How People Get Rich With Real Estate

Real estate riches

A while ago, Peter Kim (a.k.a. Passive Income MD) published a post titled “Buy one property per year and retire early”, which I found to be fascinating reading.

Somewhat unfairly, Peter took a bit of flack in the comments for making assumptions that some people thought were too high level and others thought were unreasonable.

The bottom line is that real estate investing is an extensive and complicated topic.  You simply can’t cover off all the angles in a single blog post.

That being said, I thought Peter touched on an intriguing topic and have long wanted to pick up on his good work and expand on the analysis.

Were his assumptions really so unrealistic?  Having come across many people who created serious wealth through real estate, my gut feeling is no.  At the same time, there’s nothing like solid, hard data to back up one’s intuition.

Today, I am going to deconstruct, step-by-step, the path to wealth through buying real estate. To underpin the analysis, I have built up a detailed spreadsheet.  You are welcome to download it here so that you can follow the maths along the way.

Note: if you are confused by some of the terminology below, I highly recommend reading this book.  It’s one of the best primers for real estate investors I’ve eveer come across.

The Assumptions

Let’s start with some basic parameters.  To keep things simple, I am assuming the following.

  • You buy a property for 100k with a down payment of 25%
  • Your bank gives you a 25-year mortgage with a 4% interest rate
  • The monthly rent on the property is 780. Note: this is designed to result in a 7% cap rate, addressing one of the questions readers had for Pete
  • The property will be vacant one month every two years (which translates into a 4.2% vacancy rate)
  • Your operating expenses are as follows:
    • Property taxes (1,000/year)
    • Insurance (200/year)
    • Miscellaneous (500/year)
  • Furthermore, you will spend 3% of your gross rental income on repairs and maintenance. Over the course of 10 years, this will add up to ~3k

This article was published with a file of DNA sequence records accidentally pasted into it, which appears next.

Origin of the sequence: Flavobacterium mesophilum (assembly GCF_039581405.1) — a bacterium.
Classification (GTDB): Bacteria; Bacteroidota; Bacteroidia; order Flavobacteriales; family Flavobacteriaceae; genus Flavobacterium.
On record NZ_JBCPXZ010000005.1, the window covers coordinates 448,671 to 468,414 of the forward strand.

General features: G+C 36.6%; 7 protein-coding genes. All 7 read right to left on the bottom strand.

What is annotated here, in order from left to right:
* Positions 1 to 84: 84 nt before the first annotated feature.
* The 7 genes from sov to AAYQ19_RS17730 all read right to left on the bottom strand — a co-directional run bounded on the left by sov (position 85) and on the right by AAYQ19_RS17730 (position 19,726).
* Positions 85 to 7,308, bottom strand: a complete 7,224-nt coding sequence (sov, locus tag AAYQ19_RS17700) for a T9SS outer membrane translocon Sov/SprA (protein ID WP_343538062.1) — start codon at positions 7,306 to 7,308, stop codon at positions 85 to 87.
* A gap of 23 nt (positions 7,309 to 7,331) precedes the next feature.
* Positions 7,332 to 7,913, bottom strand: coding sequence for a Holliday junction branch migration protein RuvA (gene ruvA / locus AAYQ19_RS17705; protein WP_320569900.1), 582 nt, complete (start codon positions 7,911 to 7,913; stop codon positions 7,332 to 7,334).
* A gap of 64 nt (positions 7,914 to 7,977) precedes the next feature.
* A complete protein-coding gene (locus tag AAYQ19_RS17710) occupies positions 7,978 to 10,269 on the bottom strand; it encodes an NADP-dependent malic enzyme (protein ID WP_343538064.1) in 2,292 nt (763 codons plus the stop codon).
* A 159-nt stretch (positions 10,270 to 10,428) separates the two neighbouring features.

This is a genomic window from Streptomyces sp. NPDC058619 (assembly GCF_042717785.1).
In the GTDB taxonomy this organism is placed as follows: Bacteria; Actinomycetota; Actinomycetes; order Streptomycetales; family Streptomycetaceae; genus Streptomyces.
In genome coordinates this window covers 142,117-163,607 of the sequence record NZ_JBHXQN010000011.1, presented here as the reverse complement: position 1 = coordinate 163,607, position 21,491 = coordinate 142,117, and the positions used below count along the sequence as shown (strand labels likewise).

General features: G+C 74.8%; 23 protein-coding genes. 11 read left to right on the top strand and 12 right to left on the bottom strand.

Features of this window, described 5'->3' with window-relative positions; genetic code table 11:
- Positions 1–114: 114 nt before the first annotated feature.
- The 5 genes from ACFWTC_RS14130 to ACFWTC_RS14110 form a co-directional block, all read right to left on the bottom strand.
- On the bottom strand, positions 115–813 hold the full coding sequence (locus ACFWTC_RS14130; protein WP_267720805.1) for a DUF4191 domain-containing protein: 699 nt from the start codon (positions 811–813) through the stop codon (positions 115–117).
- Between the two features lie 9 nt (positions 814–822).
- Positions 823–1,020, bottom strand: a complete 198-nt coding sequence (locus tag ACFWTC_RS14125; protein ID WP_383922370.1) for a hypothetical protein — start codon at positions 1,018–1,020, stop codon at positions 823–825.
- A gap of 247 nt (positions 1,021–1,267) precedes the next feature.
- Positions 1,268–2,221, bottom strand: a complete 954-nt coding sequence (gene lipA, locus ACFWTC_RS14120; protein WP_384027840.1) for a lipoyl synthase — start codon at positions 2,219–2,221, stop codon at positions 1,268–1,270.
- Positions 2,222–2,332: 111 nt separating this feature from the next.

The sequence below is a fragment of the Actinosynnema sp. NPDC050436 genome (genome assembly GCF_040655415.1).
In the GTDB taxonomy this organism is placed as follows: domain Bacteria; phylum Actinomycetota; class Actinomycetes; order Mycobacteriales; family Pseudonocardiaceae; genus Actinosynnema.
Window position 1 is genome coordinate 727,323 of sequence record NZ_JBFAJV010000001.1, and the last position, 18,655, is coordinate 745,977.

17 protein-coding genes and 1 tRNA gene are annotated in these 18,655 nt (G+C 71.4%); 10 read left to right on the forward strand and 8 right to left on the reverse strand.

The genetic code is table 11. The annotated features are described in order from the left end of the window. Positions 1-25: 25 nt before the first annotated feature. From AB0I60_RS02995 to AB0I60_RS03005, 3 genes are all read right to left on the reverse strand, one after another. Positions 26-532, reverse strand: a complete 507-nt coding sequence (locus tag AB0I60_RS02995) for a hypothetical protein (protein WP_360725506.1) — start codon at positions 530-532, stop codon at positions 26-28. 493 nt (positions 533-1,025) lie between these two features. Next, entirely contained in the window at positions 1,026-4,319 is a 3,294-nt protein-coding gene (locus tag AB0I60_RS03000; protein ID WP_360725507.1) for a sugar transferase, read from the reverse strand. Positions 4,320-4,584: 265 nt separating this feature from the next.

• The rent as well as expenses increase by 2.5% per year, in line with inflation
  • Property value also increases in line with inflation at 2.5% per year
  • You are in a 20% tax bracket
  • …and I’ve kept things simple by ignoring depreciation

The Basic Maths

Let’s now run a simple profit and loss and a cash flow statement for the property above (you can play around with the numbers in the spreadsheet):

In the first year, the property will generate ~9k in net rental income and ~2k in operating expenses.  This nets out to roughly 7k of net operating income, implying the 7% cap rate I’ve referenced in the assumptions above.

Once you’ve accounted for the ~3k of interest on your mortgage, your operating income before taxes works out to ~4k.

Subtract 800 in taxes (20% tax rate) and you are left with ~3,200 of income.

Of course, income and cash are not the same things.  To determine how much cash you will have left over at the end of the month, you need to start with your net operating income and subtract the entire mortgage payment (principal + interest) as well as taxes.

So while your income is ~3,200, your cash flow in the first year of ownership will be roughly ~1,400.  You can see it on lines 61 – 65 of the spreadsheet.

Cash flow

Now that we know what the first year looks like, let’s take a longer-term view.

Your First Property: A Long-Term Perspective

Broadly speaking, three things will happen over the coming years:

  • Your property will appreciate while your rental income (and expenses) will also increase
  • Your mortgage balance will decline, meaning the value of your equity will increase
  • The amount of cash the property spins off will increase every single year

You can follow the detailed maths in the spreadsheet, but in summary, this is what the next decade will look like for you:

Having invested 25k at the start of year 1, you will have accumulated $92k of equity by the end of year 10.

The net increase is $67k.  Roughly 21k of this will come from cash generation and the other $46k is from mortgage paydown.

And if you extend the holding horizon to 20 years, your initial 25k investment grows to almost $200k.

On an annualized basis, this represents a return of 15.3%.  If there’s a perfect illustration of the power of leverage and compounding, this is it.

But what if you didn’t want to stop at just one property?

Building A Real Estate Empire